John Davey, Founder of Davey Tree

"Do It Right or Not At All"

In 1846, John Davey was born in Somersetshire, England, to a farm manager and a dressmaker. It was here he would learn perhaps the greatest lesson of his life, “Do It Right or Not At All,” a lesson he learned from his father during his first planting – a young boy’s modest crop of potato plants. During his youth in England, John devoted himself to intense study of two subjects: agriculture and Christianity.

In 1873 John emigrated from England to America, where he continued his studies of trees, plants and theology briefly in Warren, Ohio, before settling in Kent, Ohio. In 1880 John founded The Davey Tree Expert Company on the basis of his research and practical applications of tree surgery. John believed the health of a tree, like that of a human being, could be maintained through scientific means.

In 1901 John published his seminal work on tree care, “The Tree Doctor,” which helped educate the general public on the concept of caring for and saving trees. The methods outlined in John’s book would help give rise to the modern-day industry of arboriculture. And it cemented his position as “The Father of Tree Surgery.”

The Davey Tree Expert Company thrived under John’s leadership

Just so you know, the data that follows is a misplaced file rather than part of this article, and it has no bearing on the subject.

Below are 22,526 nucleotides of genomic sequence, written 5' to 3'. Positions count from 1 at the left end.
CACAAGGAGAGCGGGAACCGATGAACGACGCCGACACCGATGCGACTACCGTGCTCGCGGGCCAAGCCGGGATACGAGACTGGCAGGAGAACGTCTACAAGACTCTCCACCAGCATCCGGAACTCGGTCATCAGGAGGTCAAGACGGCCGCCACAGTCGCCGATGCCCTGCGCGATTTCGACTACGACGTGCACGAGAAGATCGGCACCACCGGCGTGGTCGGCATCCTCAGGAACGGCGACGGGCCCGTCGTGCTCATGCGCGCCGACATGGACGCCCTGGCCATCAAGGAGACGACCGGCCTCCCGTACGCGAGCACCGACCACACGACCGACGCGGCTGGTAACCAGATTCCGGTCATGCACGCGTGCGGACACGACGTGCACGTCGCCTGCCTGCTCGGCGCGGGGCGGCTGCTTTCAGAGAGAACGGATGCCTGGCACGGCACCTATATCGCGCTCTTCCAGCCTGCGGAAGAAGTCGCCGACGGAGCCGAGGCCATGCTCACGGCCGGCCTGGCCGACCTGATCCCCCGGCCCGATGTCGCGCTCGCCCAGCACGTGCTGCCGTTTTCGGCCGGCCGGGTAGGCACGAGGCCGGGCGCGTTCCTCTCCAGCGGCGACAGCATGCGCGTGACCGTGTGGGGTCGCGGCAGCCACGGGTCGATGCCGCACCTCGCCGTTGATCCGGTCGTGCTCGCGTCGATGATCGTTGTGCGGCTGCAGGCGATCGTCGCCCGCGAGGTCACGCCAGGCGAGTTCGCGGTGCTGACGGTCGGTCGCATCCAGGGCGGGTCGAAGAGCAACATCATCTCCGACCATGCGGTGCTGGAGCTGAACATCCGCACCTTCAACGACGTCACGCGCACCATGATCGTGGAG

The business grew as large estate owners in the East, particularly in New York, contracted with Davey Tree to care for their sprawling landscapes. Early clients included George Eastman, of Kodak fame, the Rockefellers, the Colgates, the Archbolds and more.

Demand for Davey Tree care services grew so quickly that, in 1909, the company founded the Davey Institute of Tree Surgery to train arborists in the Davey method of tree care. Hundreds soon graduated from the school and applied John’s many patented methods in caring for client’s trees.

Throughout his life, John was admired by many environmental activists and others who simply shared his passion for preserving nature. The famed essayist Elbert Hubbard penned “A Brother to the Trees” in 1909, celebrating and paying tribute to John’s work.

John remained active in his namesake company, serving as president until his death in 1923 at the age of 77.